…while the changes to lunch standards may be giving many school nutrition professionals fits, the food manufacturing industry is drooling over the opportunity to gain more sales inside what has been described as the nation’s largest restaurant: The school lunch program serves 30 million kids each day and represents a $30 billion per year market for the food industry, according to the Center for Science in the Public Interest.

…SNA benefits from the food industry’s enthusiasm in school lunches. The largest chunk of the group’s revenue is generated at its annual conference, which brought in $4.7 million in 2012. The association charges $15,000 to sponsor an education session track featuring a company representative and $20,000 to put company logos on hotel key cards.

Evich quotes Michele Simon, who also attended the meeting.

Walking through that hall, it’s very hard to see where the changes are,” she said. “It’s still pretty appalling to see the types of junk food that can pass as acceptable food for school meals. It seems like there’s a disconnect between the uproar over the improved guidelines and all these vendors who seem to have no problem meeting them.”

Michele sent me a photo of one such product.

Gatorade

 

For photos of other such items, see Michele Simon’s other images on Time Magazine’s site, and Nancy Huehnergarth’s collection of what she calls “The Good, the Bad and The Ugly Food Exhibits.”

To understand what this is about, take a look at the Public Health Advocacy Institute’s report on Copycat Snacks in Schools.  The “better for you” versions are sold in schools, but you can hardly tell the difference between those and the “not so good for you” commercial versions from the nearly identical packages.

How can food and beverage companies get away with this?  This is the result of USDA’s setting nutrient-based, rather than food-based standards for school meals.  Setting nutrient standards allows food companies to tweak the formulas to give the USDA what it requires.

Is a slightly “better for you” option necessarily a good choice?  Surely, schools can do better.

Jan 6 2014

Welcome to 2014: Fun Facts from Advertising Age

Advertising Age has just issued its 2014 Marketing Fact Pack with all kinds of useful tidbits.  Here is a sample:

  • McDonald’s was the highest ranking food advertiser in 2012, meaning the company that spends the most money on “measured media,” the kind that goes through advertising agencies: $1.424 billion, of which $957 million was spent in the U.S.  This doesn’t count marketing that does not go through advertising agencies.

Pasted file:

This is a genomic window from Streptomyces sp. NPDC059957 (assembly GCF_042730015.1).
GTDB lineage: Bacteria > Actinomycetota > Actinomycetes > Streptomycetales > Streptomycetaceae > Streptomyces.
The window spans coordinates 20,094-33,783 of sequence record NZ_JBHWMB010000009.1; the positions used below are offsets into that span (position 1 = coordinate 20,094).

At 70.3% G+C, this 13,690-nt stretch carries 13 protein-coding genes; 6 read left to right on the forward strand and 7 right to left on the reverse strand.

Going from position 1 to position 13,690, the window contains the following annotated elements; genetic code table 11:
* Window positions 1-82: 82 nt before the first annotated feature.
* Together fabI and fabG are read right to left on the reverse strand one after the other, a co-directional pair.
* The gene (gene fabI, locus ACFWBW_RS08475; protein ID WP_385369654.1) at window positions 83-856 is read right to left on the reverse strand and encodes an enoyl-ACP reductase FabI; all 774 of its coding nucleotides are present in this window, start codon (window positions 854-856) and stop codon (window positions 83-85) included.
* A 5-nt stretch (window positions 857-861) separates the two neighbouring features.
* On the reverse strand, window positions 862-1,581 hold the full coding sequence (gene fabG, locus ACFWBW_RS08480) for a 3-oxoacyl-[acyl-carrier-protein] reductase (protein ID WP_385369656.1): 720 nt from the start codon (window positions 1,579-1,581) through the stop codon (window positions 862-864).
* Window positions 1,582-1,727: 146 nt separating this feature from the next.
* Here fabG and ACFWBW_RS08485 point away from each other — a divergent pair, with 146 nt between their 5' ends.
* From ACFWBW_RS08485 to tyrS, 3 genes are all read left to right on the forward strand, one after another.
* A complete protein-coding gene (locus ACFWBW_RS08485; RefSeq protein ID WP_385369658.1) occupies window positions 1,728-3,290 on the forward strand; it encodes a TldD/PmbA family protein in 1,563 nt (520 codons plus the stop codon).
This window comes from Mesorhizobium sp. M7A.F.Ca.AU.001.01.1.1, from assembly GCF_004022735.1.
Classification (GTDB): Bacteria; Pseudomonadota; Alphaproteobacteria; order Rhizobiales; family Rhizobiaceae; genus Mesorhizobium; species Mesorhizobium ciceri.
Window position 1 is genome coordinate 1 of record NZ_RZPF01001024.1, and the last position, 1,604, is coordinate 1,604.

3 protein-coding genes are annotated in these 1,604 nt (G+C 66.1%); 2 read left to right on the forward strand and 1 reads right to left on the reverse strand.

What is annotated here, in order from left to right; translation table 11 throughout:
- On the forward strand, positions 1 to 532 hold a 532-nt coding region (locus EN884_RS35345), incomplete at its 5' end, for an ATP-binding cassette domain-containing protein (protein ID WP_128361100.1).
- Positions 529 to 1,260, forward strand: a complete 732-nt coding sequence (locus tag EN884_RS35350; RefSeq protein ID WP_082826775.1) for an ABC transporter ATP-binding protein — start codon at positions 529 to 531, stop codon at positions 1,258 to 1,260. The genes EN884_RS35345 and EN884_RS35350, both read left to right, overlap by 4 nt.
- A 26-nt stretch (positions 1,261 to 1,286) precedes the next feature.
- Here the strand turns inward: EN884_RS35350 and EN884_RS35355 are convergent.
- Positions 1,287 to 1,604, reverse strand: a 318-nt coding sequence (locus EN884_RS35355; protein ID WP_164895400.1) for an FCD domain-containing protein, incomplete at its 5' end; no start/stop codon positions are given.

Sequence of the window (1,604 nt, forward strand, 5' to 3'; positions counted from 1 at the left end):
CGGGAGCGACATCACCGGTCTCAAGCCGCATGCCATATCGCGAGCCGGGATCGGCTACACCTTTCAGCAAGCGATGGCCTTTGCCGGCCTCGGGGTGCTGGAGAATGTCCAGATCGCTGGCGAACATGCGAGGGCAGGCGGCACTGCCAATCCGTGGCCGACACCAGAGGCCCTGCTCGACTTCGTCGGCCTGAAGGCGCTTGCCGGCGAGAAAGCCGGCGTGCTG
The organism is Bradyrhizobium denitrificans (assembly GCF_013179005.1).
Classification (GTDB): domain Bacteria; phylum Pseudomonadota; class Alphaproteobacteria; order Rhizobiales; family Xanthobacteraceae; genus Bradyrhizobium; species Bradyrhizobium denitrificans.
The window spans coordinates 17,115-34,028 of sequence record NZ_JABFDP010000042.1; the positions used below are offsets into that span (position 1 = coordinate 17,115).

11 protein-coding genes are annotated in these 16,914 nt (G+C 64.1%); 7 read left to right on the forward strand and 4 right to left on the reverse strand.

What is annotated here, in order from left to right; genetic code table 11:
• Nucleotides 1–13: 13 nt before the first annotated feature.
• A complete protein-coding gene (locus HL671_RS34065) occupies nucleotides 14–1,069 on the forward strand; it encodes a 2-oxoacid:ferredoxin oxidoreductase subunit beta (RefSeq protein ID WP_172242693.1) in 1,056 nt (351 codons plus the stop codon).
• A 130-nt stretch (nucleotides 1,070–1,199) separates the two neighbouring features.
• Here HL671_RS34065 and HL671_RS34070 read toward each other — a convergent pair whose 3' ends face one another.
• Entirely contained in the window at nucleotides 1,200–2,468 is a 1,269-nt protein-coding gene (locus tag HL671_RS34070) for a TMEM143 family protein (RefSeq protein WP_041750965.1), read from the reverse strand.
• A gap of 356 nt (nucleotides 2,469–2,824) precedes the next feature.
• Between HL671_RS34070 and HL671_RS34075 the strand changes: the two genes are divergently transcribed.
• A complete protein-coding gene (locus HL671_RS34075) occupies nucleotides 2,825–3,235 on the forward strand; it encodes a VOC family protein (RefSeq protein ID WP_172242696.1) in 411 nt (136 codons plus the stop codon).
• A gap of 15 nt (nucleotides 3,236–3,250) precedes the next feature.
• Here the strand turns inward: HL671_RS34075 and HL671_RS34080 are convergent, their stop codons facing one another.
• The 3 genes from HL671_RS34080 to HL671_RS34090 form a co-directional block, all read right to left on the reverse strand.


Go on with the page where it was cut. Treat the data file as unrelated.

• The top ten fast food restaurants spent $6.1 billion on advertising, just in the U.S. in 2012.
  • The top ten beverage brands spent $1.77 billion on U.S. advertising in 2012: Coca-Cola $243 million, Pepsi $274 million, Gatorade $101 million, etc.
  • TV is still the largest advertising medium (39%) followed by the Internet (19%), newspapers (15.5%), magazines, radio and outdoor and cinema.  This is the first year that the Internet has surpassed newspapers.
  • The Internet share of advertising is expected to rise to 31% by 2016.
  • Americans spent 271 minutes a day watching TV in 2013 and another 316 minutes on digital media.  Total minutes with any medium: 712 (but some of this is multitasking).
  • Nearly one in six adults watches more than 40 hours of TV a week.
  • Americans spent only 18 minutes a day reading newspapers.
  • The cost of a 30-second TV spot on The Simpsons is $231,532.
  • The cost of a 30-second TV spot on The Biggest Loser is $91,672.
  • The top 20% of Americans earned 51% of all income in 2012.
  • Mean income for all households was $71,274; for the lowest 20% it was $11.490; for the highest 20% $181.905.

Welcome to 2014!

Oct 9 2013

Jocelyn Zuckerman’s interview about Eat, Drink, Vote

Marion Nestle Speaks Out on the Big Business of School Food

By Jocelyn Zuckerman  (published originally by On Earthrepublished by Civil Eats, and now here).

A year ago, when I was working as an editor at the magazine Whole Living, I oversaw a special issue on food featuring “Visionaries”—people making a real difference in the way this country thinks about eating. There was “The Motivated Mayor” (Michael Bloomberg); “The Integrator” (Harlem chef and restaurateur Marcus Samuelsson); and, among several others, there was “The Badass.”

That would be Marion Nestle. The author of a handful of books that examine the intersection of food and politics, Nestle is a public-health nutritionist and a professor at New York University. She is also one of the most outspoken advocates for a national food system that prioritizes health and the environment over corporate profits. (Michael Pollan ranks Nestle the second-most powerful foodie in America, after First Lady Michelle Obama.)

Recently she published her new book, Eat, Drink, Vote, an admirably approachable look at wide-ranging issues such as farm subsidies, obesity, genetically modified foods, and trans fats.

On the eve of its release, Nestle and I sat down over lunch to discuss, among other things, lunch. Ours was fine—Caesar salad for her, Niçoise for me—but the lunches that dominated the conversation weren’t the ones on our plates. Rather, we talked about the meals that our nation’s kids will be loading onto their trays in the new school year.